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17 Tips from Expats about Moving to Ecuador

Joshua Wood

Summary: We asked expats in Ecuador for advice for newcomers. From cost of living to what to bring to culture shock, their insight is a must read for anyone thinking about moving to Ecuador.

Carolina Park in Quito, Ecuador
Carolina Park in Quito, Ecuador

If you're thinking about moving to Ecuador, you may want to explore the coastal cities of Salinas and Guayaquil or the cooler cities of Quito and Cuenca. Before you go, read what expats have to say about moving to Ecuador.

Advice for Newcomers to Ecuador

"This city has a little of everything. The old and the new blend very well indeed. Lots of great restaurants, lots of music the weather is the best, the mountains are breathtaking, the prices for me are just right. I really have everything here I could ever wish for," said one expat who moved to Cuenca, Ecuador.

"Make it a point to meet the local Gringo population, remember that if they do not have a marked price then barter is often necessary to keep from overpaying. Rent until you know the area and keep an open mind. Realize that on the coast tossing garbage on the side of the road and men publicly urinating is not unusual. This is a super place to retire and Manta's location is dry and arrid. Makes it very healthy and with little rain its easy to plan many outdoor activities. One needs to smile a lot and its amazing how a positive outlook spreads," mentioned another expat when asked about moving to Ecuador.

"Do not listen to anyone initially, feel the place out first and make sure you enjoy the area. When buying or renting a place such as apartments be careful of all Brokers, even the Licensed, who both I and our friends have seen on many occasions add 20% or more to the costs and who also try to get paid both sides, by in effect charging innocent foreigners much more, where as if you deal with owners directly you will pay less! Brokers means that they are more broke than you so be CAREFUL. I recommend either Tucasaecuador.com on line or their magazine you can buy in the main Shopping center or in Petrol stations. Personally we bought from the Best Tower in Town the PHOENIX LUXURY TOWER who were in this magazine in front of the Banco Pacifico on the second street in Salinas which has over 9 nationalities based there and found that in dealing with the OWNER we got the best and fairest deal and no broker crap trap! They have suites, medium and large apartments but are over 80% sold now," commented one expat who made the move to Ecuador.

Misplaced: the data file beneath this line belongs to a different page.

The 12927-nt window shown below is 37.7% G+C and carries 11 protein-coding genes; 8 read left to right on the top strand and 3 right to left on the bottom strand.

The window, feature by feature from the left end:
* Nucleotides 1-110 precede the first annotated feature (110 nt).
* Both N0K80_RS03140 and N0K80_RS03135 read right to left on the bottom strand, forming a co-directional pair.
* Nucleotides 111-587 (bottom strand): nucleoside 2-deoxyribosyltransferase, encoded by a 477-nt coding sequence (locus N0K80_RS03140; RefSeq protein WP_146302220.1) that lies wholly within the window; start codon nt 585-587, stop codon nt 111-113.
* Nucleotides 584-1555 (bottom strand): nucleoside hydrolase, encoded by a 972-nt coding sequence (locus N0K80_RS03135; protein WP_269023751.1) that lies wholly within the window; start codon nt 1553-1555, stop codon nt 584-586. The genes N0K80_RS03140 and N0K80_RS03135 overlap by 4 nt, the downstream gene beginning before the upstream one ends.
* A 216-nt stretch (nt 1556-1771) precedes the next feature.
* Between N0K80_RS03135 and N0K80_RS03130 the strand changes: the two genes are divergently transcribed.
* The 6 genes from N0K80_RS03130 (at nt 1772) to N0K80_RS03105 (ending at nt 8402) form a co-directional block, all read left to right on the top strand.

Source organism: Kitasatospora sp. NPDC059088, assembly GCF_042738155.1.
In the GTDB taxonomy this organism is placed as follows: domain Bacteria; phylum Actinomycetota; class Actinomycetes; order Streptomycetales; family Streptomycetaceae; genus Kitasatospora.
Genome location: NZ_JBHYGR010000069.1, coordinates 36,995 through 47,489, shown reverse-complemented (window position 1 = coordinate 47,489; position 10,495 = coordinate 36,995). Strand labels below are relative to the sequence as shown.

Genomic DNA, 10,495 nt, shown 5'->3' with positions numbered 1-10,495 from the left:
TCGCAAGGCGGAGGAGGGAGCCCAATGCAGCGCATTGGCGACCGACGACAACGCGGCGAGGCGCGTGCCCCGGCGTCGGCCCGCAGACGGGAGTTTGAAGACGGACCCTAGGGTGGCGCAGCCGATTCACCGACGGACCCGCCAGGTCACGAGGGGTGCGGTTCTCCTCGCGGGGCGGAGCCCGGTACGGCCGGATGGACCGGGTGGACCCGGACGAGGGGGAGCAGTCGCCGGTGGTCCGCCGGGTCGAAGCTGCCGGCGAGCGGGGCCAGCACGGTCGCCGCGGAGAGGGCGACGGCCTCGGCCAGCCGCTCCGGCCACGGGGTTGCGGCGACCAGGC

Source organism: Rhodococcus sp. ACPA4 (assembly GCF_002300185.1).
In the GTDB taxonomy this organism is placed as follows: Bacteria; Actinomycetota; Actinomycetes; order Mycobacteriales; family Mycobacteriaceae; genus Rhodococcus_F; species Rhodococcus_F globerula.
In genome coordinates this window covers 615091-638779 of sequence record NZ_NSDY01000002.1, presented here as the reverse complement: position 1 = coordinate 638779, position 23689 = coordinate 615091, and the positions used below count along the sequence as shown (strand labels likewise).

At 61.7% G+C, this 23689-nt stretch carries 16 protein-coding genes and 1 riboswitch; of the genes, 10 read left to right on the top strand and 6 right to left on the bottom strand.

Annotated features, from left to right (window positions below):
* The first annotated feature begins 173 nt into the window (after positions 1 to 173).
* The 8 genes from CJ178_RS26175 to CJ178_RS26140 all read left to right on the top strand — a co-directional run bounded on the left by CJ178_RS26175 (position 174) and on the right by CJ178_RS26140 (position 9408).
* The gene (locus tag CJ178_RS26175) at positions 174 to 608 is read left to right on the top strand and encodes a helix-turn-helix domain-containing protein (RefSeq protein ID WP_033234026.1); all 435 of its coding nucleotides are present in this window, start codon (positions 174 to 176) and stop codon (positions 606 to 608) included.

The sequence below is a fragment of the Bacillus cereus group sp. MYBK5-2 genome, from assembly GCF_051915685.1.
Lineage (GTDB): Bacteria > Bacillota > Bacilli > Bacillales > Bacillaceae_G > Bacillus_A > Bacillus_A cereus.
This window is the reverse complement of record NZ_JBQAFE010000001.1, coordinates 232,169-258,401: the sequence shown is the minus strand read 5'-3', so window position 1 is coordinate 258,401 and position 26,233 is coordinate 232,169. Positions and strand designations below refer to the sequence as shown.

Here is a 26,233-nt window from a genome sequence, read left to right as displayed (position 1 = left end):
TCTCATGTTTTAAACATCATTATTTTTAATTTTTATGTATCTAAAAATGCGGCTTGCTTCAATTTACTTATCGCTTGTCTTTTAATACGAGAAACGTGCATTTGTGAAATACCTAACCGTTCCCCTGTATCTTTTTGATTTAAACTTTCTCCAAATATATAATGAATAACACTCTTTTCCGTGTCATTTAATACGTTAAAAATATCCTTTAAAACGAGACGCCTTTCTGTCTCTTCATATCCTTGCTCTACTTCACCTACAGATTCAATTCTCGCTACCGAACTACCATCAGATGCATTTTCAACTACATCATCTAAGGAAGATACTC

"Bring whatever technology items you can w you bc they are very expensive here. If your car is less than 4 years old you can bring that, if it has a smaller engine," remarked another expat in Cuenca, Ecuador.

"I have a close friend who is going to move here. He loved his visit here a couple of months ago. I told him that the culture is very different form the US but that is true anywhere in the world. The only way to learn is through immersion into the life here. I took a job consulting for the municipio, another side task of teaching the local kids in our barrio English and I applied to teach at the local University. The more active I am, the faster I get what is going on here. Ibarra is no Quito; it is like most other towns in Ecuador, just a little larger at 150,000 people. My Spanish is constantly improving. Our farm is becoming more productive, our list of freinds is growing. But it all takes lots of time and personal investment of yourself," said another expat in Ecuador.

"I'd say if you are retired and wanting a nice beach area where the views are exceptional. Yes this maybe the place for you. But there are many cities along the coast that you may like better. One plus for us is we live very close to the main mall here, walking distance and we really like that as in the past it would take us all day of shopping when we lived in Montanita. P.S. Just lessons learned would only bring down only what you absolutely need. Shipping items to here is very expensive and a real pain in the butt. Would not recommend that unless you absolutely need to," remarked another expat who made the move to Ecuador.

Culture Shock in Ecuador